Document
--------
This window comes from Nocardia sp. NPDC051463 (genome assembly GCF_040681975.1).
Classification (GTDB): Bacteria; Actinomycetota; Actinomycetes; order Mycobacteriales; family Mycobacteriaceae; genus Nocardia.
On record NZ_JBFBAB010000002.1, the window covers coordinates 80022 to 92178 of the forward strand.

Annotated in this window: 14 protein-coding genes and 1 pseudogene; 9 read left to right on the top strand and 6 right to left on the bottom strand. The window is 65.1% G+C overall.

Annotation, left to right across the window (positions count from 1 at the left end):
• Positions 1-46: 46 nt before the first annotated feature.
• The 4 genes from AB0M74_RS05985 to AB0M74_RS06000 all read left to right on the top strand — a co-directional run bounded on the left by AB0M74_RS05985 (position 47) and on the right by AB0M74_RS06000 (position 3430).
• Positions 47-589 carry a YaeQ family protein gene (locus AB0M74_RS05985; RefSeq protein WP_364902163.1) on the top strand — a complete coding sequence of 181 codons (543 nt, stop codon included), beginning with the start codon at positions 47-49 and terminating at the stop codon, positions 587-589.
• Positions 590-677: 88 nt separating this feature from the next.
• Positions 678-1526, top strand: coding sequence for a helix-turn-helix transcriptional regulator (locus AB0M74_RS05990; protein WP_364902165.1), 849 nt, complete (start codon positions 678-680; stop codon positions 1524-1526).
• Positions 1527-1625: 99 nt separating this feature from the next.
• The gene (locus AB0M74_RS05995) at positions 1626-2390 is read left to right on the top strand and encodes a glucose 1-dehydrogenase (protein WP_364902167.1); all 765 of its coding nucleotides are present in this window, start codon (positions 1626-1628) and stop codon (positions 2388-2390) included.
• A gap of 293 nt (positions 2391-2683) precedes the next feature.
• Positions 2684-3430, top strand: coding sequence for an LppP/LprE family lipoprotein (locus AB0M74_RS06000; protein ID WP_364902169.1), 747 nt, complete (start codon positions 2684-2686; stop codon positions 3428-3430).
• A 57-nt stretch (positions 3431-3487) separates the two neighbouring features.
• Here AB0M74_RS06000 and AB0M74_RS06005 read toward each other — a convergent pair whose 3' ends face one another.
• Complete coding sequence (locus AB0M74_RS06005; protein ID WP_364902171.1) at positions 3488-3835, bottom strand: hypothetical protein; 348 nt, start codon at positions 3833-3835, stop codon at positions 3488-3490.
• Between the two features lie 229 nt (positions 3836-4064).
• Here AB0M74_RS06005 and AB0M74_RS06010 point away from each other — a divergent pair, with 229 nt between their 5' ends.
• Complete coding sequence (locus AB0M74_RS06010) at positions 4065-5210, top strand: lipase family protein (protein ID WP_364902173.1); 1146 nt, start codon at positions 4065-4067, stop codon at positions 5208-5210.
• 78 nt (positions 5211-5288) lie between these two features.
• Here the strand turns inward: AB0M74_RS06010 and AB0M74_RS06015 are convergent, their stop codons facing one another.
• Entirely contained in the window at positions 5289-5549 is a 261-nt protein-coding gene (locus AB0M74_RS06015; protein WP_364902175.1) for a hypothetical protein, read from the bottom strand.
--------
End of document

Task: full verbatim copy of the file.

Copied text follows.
This window comes from Nocardia sp. NPDC051463 (genome assembly GCF_040681975.1).
Classification (GTDB): Bacteria; Actinomycetota; Actinomycetes; order Mycobacteriales; family Mycobacteriaceae; genus Nocardia.
On record NZ_JBFBAB010000002.1, the window covers coordinates 80022 to 92178 of the forward strand.

Annotated in this window: 14 protein-coding genes and 1 pseudogene; 9 read left to right on the top strand and 6 right to left on the bottom strand. The window is 65.1% G+C overall.

Annotation, left to right across the window (positions count from 1 at the left end):
• Positions 1-46: 46 nt before the first annotated feature.
• The 4 genes from AB0M74_RS05985 to AB0M74_RS06000 all read left to right on the top strand — a co-directional run bounded on the left by AB0M74_RS05985 (position 47) and on the right by AB0M74_RS06000 (position 3430).
• Positions 47-589 carry a YaeQ family protein gene (locus AB0M74_RS05985; RefSeq protein WP_364902163.1) on the top strand — a complete coding sequence of 181 codons (543 nt, stop codon included), beginning with the start codon at positions 47-49 and terminating at the stop codon, positions 587-589.
• Positions 590-677: 88 nt separating this feature from the next.
• Positions 678-1526, top strand: coding sequence for a helix-turn-helix transcriptional regulator (locus AB0M74_RS05990; protein WP_364902165.1), 849 nt, complete (start codon positions 678-680; stop codon positions 1524-1526).
• Positions 1527-1625: 99 nt separating this feature from the next.
• The gene (locus AB0M74_RS05995) at positions 1626-2390 is read left to right on the top strand and encodes a glucose 1-dehydrogenase (protein WP_364902167.1); all 765 of its coding nucleotides are present in this window, start codon (positions 1626-1628) and stop codon (positions 2388-2390) included.
• A gap of 293 nt (positions 2391-2683) precedes the next feature.
• Positions 2684-3430, top strand: coding sequence for an LppP/LprE family lipoprotein (locus AB0M74_RS06000; protein ID WP_364902169.1), 747 nt, complete (start codon positions 2684-2686; stop codon positions 3428-3430).
• A 57-nt stretch (positions 3431-3487) separates the two neighbouring features.
• Here AB0M74_RS06000 and AB0M74_RS06005 read toward each other — a convergent pair whose 3' ends face one another.
• Complete coding sequence (locus AB0M74_RS06005; protein ID WP_364902171.1) at positions 3488-3835, bottom strand: hypothetical protein; 348 nt, start codon at positions 3833-3835, stop codon at positions 3488-3490.
• Between the two features lie 229 nt (positions 3836-4064).
• Here AB0M74_RS06005 and AB0M74_RS06010 point away from each other — a divergent pair, with 229 nt between their 5' ends.
• Complete coding sequence (locus AB0M74_RS06010) at positions 4065-5210, top strand: lipase family protein (protein ID WP_364902173.1); 1146 nt, start codon at positions 4065-4067, stop codon at positions 5208-5210.
• 78 nt (positions 5211-5288) lie between these two features.
• Here the strand turns inward: AB0M74_RS06010 and AB0M74_RS06015 are convergent, their stop codons facing one another.
• Entirely contained in the window at positions 5289-5549 is a 261-nt protein-coding gene (locus AB0M74_RS06015; protein WP_364902175.1) for a hypothetical protein, read from the bottom strand.